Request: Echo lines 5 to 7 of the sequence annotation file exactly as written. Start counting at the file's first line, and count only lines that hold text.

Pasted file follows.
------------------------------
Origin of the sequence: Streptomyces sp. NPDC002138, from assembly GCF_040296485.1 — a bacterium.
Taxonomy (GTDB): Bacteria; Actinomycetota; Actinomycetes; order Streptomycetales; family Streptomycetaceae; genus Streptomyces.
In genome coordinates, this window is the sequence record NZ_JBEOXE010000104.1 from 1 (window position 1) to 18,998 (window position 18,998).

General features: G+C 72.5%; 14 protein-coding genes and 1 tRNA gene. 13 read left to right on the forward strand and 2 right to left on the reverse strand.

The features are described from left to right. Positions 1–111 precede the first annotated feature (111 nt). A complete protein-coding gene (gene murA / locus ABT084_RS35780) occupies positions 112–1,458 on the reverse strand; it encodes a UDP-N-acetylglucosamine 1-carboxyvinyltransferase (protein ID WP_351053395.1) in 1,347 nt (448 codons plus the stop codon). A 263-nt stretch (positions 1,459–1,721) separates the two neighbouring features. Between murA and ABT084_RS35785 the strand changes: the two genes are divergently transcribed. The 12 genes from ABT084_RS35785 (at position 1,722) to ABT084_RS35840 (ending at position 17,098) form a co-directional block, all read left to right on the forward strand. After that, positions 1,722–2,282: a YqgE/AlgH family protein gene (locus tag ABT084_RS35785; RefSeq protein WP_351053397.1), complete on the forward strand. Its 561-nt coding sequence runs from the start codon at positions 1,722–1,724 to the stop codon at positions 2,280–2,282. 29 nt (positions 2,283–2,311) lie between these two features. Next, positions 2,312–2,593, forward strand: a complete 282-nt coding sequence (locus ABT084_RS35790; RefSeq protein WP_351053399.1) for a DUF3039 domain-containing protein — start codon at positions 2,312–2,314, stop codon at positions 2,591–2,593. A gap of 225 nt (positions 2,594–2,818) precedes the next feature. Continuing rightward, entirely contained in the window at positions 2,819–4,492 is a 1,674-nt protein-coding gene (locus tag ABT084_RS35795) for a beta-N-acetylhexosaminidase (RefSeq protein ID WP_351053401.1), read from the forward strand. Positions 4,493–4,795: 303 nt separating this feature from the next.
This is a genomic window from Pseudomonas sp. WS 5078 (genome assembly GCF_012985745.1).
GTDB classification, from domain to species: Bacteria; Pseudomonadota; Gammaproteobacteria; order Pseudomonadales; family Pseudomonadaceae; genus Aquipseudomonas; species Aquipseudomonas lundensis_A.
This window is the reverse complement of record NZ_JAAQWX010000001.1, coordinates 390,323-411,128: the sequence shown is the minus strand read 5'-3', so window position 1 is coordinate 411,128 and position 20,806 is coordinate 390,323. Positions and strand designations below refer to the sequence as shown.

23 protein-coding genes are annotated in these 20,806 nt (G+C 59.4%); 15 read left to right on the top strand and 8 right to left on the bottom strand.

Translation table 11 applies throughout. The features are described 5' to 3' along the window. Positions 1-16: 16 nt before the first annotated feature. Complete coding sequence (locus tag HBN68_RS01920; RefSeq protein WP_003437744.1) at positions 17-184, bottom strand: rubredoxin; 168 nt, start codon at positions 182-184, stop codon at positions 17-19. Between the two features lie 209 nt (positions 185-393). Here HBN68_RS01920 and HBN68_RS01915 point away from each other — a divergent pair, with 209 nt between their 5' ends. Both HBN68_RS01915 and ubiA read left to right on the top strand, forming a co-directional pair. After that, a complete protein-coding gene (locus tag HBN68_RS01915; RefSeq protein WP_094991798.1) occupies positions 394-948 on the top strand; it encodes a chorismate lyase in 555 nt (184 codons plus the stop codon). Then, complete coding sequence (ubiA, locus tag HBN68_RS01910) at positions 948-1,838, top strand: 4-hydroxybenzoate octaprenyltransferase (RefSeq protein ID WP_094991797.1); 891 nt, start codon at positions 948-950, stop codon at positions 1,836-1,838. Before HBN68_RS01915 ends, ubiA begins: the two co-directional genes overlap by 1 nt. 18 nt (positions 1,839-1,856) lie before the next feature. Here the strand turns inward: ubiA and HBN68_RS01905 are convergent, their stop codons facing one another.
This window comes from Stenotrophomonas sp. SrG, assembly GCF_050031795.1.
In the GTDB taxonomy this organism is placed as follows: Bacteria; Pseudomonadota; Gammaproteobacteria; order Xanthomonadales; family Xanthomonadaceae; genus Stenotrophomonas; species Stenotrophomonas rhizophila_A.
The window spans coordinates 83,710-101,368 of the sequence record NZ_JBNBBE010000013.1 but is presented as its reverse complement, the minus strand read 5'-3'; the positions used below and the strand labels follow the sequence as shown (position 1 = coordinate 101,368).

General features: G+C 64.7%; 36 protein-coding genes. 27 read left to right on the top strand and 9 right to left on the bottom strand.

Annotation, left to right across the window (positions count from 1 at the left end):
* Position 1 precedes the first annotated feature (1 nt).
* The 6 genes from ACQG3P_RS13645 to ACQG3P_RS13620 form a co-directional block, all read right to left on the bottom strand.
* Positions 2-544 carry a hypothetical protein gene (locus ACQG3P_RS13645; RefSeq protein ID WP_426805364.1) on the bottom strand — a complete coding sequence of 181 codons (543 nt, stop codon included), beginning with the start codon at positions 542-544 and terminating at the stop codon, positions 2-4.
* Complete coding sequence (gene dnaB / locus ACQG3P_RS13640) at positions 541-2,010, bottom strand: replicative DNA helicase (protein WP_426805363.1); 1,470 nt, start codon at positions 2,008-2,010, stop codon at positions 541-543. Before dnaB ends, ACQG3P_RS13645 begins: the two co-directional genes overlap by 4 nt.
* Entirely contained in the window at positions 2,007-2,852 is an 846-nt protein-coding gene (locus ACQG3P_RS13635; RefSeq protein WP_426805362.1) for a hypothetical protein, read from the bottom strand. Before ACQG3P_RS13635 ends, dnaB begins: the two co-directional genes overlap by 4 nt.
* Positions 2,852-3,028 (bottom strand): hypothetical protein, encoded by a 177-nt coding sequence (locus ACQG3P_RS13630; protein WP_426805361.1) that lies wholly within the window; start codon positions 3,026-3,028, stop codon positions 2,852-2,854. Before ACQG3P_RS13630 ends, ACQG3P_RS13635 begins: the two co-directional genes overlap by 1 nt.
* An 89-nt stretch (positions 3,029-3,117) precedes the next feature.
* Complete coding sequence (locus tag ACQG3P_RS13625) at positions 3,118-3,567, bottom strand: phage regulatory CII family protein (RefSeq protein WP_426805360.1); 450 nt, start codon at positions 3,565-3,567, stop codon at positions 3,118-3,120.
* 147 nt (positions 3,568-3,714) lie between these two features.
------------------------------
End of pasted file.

The features are described from left to right. Positions 1–111 precede the first annotated feature (111 nt). A complete protein-coding gene (gene murA / locus ABT084_RS35780) occupies positions 112–1,458 on the reverse strand; it encodes a UDP-N-acetylglucosamine 1-carboxyvinyltransferase (protein ID WP_351053395.1) in 1,347 nt (448 codons plus the stop codon). A 263-nt stretch (positions 1,459–1,721) separates the two neighbouring features. Between murA and ABT084_RS35785 the strand changes: the two genes are divergently transcribed. The 12 genes from ABT084_RS35785 (at position 1,722) to ABT084_RS35840 (ending at position 17,098) form a co-directional block, all read left to right on the forward strand. After that, positions 1,722–2,282: a YqgE/AlgH family protein gene (locus tag ABT084_RS35785; RefSeq protein WP_351053397.1), complete on the forward strand. Its 561-nt coding sequence runs from the start codon at positions 1,722–1,724 to the stop codon at positions 2,280–2,282. 29 nt (positions 2,283–2,311) lie between these two features. Next, positions 2,312–2,593, forward strand: a complete 282-nt coding sequence (locus ABT084_RS35790; RefSeq protein WP_351053399.1) for a DUF3039 domain-containing protein — start codon at positions 2,312–2,314, stop codon at positions 2,591–2,593. A gap of 225 nt (positions 2,594–2,818) precedes the next feature. Continuing rightward, entirely contained in the window at positions 2,819–4,492 is a 1,674-nt protein-coding gene (locus tag ABT084_RS35795) for a beta-N-acetylhexosaminidase (RefSeq protein ID WP_351053401.1), read from the forward strand. Positions 4,493–4,795: 303 nt separating this feature from the next.
This is a genomic window from Pseudomonas sp. WS 5078 (genome assembly GCF_012985745.1).
GTDB classification, from domain to species: Bacteria; Pseudomonadota; Gammaproteobacteria; order Pseudomonadales; family Pseudomonadaceae; genus Aquipseudomonas; species Aquipseudomonas lundensis_A.